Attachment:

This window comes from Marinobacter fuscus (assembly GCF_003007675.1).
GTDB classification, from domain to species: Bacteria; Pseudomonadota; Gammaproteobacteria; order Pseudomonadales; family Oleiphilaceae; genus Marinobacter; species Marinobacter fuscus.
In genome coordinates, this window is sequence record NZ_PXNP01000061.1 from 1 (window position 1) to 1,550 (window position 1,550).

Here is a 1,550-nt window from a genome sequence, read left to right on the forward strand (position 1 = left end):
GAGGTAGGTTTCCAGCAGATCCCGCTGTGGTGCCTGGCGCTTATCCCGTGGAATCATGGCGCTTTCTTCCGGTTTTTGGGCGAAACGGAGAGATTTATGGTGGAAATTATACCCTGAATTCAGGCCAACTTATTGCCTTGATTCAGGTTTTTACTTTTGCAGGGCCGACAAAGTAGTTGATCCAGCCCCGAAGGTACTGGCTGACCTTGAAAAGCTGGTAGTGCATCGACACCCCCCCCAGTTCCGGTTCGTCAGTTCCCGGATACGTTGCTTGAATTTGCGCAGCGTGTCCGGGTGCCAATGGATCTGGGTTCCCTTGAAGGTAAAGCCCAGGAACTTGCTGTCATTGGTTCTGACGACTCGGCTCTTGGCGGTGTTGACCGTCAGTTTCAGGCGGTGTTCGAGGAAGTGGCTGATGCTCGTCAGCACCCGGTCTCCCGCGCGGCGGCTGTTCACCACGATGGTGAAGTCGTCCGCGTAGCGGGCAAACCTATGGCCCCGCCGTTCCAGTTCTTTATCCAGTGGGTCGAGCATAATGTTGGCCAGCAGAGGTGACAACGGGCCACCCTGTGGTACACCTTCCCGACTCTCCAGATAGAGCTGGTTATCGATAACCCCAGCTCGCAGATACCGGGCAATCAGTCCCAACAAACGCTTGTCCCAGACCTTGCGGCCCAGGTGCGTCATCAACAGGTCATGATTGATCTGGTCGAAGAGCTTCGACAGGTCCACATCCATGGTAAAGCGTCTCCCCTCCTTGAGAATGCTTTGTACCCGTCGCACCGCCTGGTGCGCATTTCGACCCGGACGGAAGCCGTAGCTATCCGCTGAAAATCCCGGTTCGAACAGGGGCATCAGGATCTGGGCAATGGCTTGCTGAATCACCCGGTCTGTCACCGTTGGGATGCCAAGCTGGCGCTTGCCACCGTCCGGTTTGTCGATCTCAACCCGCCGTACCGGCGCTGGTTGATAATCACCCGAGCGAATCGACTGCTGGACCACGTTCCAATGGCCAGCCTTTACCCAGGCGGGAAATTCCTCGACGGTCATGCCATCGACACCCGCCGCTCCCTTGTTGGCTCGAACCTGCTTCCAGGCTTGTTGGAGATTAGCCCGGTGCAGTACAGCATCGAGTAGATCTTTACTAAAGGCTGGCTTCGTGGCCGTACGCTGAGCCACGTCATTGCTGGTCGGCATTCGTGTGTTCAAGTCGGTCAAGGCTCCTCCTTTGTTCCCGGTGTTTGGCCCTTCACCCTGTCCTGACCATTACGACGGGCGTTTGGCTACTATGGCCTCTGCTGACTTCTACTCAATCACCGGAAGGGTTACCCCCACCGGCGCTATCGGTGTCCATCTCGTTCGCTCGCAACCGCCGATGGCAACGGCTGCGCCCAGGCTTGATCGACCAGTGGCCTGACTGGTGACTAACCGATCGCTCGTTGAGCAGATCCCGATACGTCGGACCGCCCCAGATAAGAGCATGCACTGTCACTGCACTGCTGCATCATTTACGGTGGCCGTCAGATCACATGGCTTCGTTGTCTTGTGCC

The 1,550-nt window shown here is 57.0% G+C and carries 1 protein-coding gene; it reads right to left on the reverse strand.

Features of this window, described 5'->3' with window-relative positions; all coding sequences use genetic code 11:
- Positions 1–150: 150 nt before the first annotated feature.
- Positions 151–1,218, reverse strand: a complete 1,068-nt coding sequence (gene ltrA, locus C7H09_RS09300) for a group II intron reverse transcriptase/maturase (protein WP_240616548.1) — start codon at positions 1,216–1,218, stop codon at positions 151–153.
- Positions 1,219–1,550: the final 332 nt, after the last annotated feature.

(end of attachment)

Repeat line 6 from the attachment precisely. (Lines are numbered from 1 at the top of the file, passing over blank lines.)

The 1,550-nt window shown here is 57.0% G+C and carries 1 protein-coding gene; it reads right to left on the reverse strand.